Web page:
What is lacking from the question is a logical framework for the possibility suggested — that carbon dioxide can be a source of energy — and I suspect that this is because it lacks a clear chemical conception of what energy is and how it is formed in living organisms.
The generation of energy in a biological context can be considered as the consequence of a chemical reaction or physico-chemical process which involves a negative (Gibbs) free energy change. For use by the cell (except in exceptional circumstances like heat generateion) the energy released in this process must be used to drive the thermodynamically unfavourable formation of a molecule (e.g. ATP) in which this can be ‘stored’. The stored energy is used when the hydrolysis of ATP is coupled to a thermodynamically unfavourable biological reaction or change, hence providing the ‘energy’ for it. This topic is covered in most biochemical texts, e.g. Berg et al..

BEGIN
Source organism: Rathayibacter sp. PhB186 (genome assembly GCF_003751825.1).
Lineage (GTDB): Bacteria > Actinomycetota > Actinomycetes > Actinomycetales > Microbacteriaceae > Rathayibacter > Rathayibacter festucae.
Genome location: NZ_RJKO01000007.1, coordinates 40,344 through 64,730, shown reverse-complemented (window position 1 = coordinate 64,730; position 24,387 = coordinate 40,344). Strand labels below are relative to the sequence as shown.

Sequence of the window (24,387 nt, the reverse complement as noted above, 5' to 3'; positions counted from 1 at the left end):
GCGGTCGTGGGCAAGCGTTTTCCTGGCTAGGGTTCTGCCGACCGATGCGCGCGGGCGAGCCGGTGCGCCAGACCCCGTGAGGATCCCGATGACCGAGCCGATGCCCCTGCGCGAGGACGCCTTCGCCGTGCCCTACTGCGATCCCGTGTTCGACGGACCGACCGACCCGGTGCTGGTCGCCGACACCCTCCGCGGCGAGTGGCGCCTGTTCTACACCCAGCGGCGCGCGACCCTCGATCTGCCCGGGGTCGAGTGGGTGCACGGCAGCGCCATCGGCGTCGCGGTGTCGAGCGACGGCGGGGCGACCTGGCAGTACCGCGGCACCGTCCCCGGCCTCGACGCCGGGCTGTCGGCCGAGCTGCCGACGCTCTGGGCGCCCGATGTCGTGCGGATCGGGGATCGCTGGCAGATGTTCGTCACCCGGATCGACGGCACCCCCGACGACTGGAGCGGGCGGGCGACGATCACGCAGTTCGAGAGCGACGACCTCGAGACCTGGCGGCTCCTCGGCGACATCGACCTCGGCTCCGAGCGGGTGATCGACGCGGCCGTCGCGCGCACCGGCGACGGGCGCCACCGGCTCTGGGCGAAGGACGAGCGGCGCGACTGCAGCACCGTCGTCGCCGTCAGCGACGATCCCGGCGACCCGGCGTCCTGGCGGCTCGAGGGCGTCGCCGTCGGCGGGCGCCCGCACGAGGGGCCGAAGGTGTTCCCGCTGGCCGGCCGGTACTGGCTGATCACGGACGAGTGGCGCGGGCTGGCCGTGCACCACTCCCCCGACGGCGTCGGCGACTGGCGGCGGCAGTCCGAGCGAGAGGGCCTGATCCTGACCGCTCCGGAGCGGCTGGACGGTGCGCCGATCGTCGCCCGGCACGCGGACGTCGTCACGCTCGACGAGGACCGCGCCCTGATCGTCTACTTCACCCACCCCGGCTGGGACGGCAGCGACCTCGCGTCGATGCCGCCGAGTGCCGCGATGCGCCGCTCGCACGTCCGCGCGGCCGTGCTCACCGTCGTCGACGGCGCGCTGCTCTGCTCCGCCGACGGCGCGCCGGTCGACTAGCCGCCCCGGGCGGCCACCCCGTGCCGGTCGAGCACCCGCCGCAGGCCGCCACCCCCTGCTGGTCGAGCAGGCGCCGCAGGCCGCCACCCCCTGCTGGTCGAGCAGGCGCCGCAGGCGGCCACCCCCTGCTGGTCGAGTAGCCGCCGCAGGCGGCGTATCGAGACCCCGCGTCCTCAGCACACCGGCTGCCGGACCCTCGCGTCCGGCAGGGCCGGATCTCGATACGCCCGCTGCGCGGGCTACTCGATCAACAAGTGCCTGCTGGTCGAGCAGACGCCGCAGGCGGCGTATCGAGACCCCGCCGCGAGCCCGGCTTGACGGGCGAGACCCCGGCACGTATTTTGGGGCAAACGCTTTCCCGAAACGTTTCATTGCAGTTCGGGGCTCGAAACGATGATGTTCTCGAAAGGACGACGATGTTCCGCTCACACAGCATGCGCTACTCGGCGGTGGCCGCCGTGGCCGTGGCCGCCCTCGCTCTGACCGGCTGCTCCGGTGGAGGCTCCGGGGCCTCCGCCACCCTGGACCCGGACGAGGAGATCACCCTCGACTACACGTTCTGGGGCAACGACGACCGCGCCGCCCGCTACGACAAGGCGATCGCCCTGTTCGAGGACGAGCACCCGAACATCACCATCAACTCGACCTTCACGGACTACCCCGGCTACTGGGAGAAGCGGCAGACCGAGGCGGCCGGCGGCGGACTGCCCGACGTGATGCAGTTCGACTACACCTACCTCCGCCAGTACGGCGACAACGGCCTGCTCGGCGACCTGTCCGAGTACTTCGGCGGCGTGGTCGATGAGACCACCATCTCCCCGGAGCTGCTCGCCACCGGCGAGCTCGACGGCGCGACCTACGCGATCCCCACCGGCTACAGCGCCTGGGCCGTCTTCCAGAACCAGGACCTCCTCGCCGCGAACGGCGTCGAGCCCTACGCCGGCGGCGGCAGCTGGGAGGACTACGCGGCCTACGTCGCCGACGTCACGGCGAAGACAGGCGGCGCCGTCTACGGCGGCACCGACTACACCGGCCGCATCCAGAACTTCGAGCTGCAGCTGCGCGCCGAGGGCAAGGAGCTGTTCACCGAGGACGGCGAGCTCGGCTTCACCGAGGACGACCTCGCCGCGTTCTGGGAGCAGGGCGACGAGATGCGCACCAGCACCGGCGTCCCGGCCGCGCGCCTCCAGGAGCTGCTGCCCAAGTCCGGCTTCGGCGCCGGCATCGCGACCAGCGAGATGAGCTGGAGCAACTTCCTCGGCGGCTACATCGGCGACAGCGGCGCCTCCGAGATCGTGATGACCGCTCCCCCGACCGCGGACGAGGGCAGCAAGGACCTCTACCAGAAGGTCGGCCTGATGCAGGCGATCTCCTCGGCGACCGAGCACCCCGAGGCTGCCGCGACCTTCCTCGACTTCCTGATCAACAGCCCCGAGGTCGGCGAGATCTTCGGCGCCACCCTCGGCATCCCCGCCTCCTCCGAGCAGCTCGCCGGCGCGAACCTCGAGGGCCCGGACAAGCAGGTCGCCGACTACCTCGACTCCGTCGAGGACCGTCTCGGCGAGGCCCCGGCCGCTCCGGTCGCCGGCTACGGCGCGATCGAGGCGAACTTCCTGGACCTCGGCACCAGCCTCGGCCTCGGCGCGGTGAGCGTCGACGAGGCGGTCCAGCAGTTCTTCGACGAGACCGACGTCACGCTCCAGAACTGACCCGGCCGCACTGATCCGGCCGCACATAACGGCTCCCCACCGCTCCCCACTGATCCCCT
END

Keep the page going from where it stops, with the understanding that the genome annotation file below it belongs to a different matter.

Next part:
So if carbon dioxide were to be a source of energy, it would have to undergo some reaction with a negative (Gibbs)free energy change. Other carbon compounds that are sources of energy are so by virtue of their ability to be oxidized (again see Berg et al.). However, as has already been mentioned in a comment, carbon dioxide is the most oxidized form of carbon and so cannot generate energy this way:
So unless the question could proposes another chemical or physico-chemical in which carbon dioxide could participate that has negative (Gibbs)free energy change, there is no reason to consider the postulate.